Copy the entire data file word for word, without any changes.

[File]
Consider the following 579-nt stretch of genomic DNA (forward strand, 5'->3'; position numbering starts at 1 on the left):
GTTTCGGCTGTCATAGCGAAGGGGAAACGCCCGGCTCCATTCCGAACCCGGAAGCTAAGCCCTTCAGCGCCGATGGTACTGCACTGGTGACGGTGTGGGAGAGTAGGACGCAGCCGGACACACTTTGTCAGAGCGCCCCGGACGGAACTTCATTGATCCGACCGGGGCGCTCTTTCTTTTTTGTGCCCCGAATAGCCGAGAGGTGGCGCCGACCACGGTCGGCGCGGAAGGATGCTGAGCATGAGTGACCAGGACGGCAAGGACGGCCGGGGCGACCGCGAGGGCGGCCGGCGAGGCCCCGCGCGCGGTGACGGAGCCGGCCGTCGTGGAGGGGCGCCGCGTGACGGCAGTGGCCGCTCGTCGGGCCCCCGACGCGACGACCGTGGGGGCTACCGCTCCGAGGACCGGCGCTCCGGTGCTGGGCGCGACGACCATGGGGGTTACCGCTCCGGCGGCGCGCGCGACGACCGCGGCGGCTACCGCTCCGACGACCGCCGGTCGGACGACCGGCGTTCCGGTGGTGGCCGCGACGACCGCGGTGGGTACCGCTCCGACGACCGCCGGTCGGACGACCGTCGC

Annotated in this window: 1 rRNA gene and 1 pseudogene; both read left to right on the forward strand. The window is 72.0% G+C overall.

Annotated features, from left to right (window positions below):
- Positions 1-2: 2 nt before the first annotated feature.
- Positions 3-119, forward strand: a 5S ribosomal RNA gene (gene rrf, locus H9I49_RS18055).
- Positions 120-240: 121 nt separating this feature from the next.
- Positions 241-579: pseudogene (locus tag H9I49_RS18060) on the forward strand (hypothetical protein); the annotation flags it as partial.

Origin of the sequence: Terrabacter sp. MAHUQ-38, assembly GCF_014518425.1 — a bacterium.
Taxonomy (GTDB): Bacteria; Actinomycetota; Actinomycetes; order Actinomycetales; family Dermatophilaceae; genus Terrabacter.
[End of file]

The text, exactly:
Consider the following 579-nt stretch of genomic DNA (forward strand, 5'->3'; position numbering starts at 1 on the left):
GTTTCGGCTGTCATAGCGAAGGGGAAACGCCCGGCTCCATTCCGAACCCGGAAGCTAAGCCCTTCAGCGCCGATGGTACTGCACTGGTGACGGTGTGGGAGAGTAGGACGCAGCCGGACACACTTTGTCAGAGCGCCCCGGACGGAACTTCATTGATCCGACCGGGGCGCTCTTTCTTTTTTGTGCCCCGAATAGCCGAGAGGTGGCGCCGACCACGGTCGGCGCGGAAGGATGCTGAGCATGAGTGACCAGGACGGCAAGGACGGCCGGGGCGACCGCGAGGGCGGCCGGCGAGGCCCCGCGCGCGGTGACGGAGCCGGCCGTCGTGGAGGGGCGCCGCGTGACGGCAGTGGCCGCTCGTCGGGCCCCCGACGCGACGACCGTGGGGGCTACCGCTCCGAGGACCGGCGCTCCGGTGCTGGGCGCGACGACCATGGGGGTTACCGCTCCGGCGGCGCGCGCGACGACCGCGGCGGCTACCGCTCCGACGACCGCCGGTCGGACGACCGGCGTTCCGGTGGTGGCCGCGACGACCGCGGTGGGTACCGCTCCGACGACCGCCGGTCGGACGACCGTCGC

Annotated in this window: 1 rRNA gene and 1 pseudogene; both read left to right on the forward strand. The window is 72.0% G+C overall.

Annotated features, from left to right (window positions below):
- Positions 1-2: 2 nt before the first annotated feature.
- Positions 3-119, forward strand: a 5S ribosomal RNA gene (gene rrf, locus H9I49_RS18055).
- Positions 120-240: 121 nt separating this feature from the next.
- Positions 241-579: pseudogene (locus tag H9I49_RS18060) on the forward strand (hypothetical protein); the annotation flags it as partial.

Origin of the sequence: Terrabacter sp. MAHUQ-38, assembly GCF_014518425.1 — a bacterium.
Taxonomy (GTDB): Bacteria; Actinomycetota; Actinomycetes; order Actinomycetales; family Dermatophilaceae; genus Terrabacter.